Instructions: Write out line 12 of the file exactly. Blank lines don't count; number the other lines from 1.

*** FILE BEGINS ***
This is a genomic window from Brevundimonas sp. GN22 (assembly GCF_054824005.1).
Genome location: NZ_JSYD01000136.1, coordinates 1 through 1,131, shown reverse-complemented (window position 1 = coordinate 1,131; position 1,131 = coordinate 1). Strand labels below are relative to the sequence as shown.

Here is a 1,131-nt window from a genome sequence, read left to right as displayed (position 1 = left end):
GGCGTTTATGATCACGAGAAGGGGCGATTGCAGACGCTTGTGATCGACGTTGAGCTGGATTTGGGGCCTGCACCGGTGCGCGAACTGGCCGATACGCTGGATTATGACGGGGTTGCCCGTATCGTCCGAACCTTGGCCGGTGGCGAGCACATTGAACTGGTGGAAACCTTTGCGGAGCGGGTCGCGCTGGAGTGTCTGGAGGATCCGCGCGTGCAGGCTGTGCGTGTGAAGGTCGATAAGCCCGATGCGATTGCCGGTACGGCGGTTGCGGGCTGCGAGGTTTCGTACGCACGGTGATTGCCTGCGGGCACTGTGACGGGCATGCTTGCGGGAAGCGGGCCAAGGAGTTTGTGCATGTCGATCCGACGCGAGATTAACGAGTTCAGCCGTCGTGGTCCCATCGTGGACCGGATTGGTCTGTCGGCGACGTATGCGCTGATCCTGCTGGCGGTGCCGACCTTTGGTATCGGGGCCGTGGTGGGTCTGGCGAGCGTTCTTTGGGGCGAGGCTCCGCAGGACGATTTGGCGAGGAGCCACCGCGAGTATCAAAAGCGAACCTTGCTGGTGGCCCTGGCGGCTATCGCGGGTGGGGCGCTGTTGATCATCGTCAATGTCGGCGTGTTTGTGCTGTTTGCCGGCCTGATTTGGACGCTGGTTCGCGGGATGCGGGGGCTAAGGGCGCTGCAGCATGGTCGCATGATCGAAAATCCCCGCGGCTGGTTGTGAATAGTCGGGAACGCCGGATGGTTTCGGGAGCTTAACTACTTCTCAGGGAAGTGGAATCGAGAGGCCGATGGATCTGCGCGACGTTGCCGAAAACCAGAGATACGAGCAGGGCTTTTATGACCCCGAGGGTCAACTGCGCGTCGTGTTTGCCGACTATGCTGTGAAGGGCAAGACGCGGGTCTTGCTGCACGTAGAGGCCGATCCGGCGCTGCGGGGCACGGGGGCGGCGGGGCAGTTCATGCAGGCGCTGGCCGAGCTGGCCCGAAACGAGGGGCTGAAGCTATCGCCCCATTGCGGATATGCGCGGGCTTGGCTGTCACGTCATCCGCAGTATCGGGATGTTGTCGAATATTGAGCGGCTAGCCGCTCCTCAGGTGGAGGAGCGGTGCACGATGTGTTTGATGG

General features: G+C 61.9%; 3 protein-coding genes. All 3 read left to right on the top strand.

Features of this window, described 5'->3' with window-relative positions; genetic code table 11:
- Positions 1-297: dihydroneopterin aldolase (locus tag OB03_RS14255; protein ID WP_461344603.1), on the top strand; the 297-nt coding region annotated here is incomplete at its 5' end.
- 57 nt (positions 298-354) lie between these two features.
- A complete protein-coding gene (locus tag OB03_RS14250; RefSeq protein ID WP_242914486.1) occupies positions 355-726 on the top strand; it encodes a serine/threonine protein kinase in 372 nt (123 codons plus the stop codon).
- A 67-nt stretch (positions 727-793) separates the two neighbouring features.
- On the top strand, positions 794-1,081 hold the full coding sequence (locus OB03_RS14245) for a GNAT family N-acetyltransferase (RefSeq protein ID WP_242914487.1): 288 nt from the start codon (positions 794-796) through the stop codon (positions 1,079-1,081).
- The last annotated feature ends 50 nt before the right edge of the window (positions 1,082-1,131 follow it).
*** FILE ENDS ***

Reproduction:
- The last annotated feature ends 50 nt before the right edge of the window (positions 1,082-1,131 follow it).